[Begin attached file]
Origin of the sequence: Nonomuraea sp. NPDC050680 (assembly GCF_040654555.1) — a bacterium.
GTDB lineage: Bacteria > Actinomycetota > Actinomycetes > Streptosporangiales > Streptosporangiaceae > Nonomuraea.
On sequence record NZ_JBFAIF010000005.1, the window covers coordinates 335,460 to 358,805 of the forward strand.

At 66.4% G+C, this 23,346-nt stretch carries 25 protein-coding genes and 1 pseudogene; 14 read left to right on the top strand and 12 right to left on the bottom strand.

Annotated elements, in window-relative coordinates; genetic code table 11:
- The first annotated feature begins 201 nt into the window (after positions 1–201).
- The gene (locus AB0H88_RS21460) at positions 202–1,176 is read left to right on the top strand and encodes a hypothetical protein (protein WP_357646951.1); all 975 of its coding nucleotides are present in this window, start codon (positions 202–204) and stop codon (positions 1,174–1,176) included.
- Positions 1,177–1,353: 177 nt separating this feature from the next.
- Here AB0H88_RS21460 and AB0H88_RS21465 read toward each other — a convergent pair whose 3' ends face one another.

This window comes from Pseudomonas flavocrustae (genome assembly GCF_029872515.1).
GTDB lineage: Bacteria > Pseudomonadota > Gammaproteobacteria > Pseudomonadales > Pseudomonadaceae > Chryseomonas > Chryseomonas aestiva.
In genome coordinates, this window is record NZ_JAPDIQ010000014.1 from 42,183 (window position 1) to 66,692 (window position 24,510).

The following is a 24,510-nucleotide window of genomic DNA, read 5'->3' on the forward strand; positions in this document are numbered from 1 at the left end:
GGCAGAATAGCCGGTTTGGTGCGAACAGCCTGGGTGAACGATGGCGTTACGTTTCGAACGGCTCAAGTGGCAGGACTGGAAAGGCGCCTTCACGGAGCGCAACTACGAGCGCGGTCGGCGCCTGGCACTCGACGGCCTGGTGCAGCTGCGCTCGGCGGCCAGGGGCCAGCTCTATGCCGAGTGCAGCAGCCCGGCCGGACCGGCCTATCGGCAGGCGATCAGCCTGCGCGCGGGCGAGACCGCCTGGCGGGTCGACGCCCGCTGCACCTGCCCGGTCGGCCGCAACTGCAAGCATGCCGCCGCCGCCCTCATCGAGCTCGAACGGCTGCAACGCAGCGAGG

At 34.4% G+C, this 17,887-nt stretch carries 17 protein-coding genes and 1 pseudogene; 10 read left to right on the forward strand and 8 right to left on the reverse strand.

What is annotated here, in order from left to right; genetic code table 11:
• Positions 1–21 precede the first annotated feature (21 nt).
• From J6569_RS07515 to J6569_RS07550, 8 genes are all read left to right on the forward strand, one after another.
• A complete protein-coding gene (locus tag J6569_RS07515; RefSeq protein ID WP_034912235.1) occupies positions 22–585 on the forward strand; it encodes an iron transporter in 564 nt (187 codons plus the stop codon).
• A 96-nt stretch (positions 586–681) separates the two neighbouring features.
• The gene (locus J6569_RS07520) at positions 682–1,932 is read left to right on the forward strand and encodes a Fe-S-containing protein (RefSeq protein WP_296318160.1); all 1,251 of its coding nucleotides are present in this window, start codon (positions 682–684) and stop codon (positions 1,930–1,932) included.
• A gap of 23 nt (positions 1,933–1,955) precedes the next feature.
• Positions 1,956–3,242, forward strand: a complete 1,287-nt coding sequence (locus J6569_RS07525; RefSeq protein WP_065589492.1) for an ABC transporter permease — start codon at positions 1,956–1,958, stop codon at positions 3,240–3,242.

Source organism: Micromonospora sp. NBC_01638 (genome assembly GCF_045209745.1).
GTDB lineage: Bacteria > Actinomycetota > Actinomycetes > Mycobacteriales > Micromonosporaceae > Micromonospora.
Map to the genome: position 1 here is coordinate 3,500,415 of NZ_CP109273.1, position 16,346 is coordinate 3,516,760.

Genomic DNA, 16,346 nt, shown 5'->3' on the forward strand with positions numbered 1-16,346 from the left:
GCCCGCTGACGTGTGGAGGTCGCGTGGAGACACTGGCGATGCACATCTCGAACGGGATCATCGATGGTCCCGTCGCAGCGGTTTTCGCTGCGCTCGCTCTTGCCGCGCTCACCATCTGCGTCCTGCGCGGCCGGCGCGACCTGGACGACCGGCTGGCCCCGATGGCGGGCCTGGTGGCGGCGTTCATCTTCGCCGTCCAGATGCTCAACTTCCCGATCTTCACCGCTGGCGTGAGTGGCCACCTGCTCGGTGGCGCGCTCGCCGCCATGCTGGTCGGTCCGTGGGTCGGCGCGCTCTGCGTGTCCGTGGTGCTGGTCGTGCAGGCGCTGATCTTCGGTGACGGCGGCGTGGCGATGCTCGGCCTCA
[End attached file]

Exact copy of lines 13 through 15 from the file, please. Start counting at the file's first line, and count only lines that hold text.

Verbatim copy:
The following is a 24,510-nucleotide window of genomic DNA, read 5'->3' on the forward strand; positions in this document are numbered from 1 at the left end:
GGCAGAATAGCCGGTTTGGTGCGAACAGCCTGGGTGAACGATGGCGTTACGTTTCGAACGGCTCAAGTGGCAGGACTGGAAAGGCGCCTTCACGGAGCGCAACTACGAGCGCGGTCGGCGCCTGGCACTCGACGGCCTGGTGCAGCTGCGCTCGGCGGCCAGGGGCCAGCTCTATGCCGAGTGCAGCAGCCCGGCCGGACCGGCCTATCGGCAGGCGATCAGCCTGCGCGCGGGCGAGACCGCCTGGCGGGTCGACGCCCGCTGCACCTGCCCGGTCGGCCGCAACTGCAAGCATGCCGCCGCCGCCCTCATCGAGCTCGAACGGCTGCAACGCAGCGAGG

At 34.4% G+C, this 17,887-nt stretch carries 17 protein-coding genes and 1 pseudogene; 10 read left to right on the forward strand and 8 right to left on the reverse strand.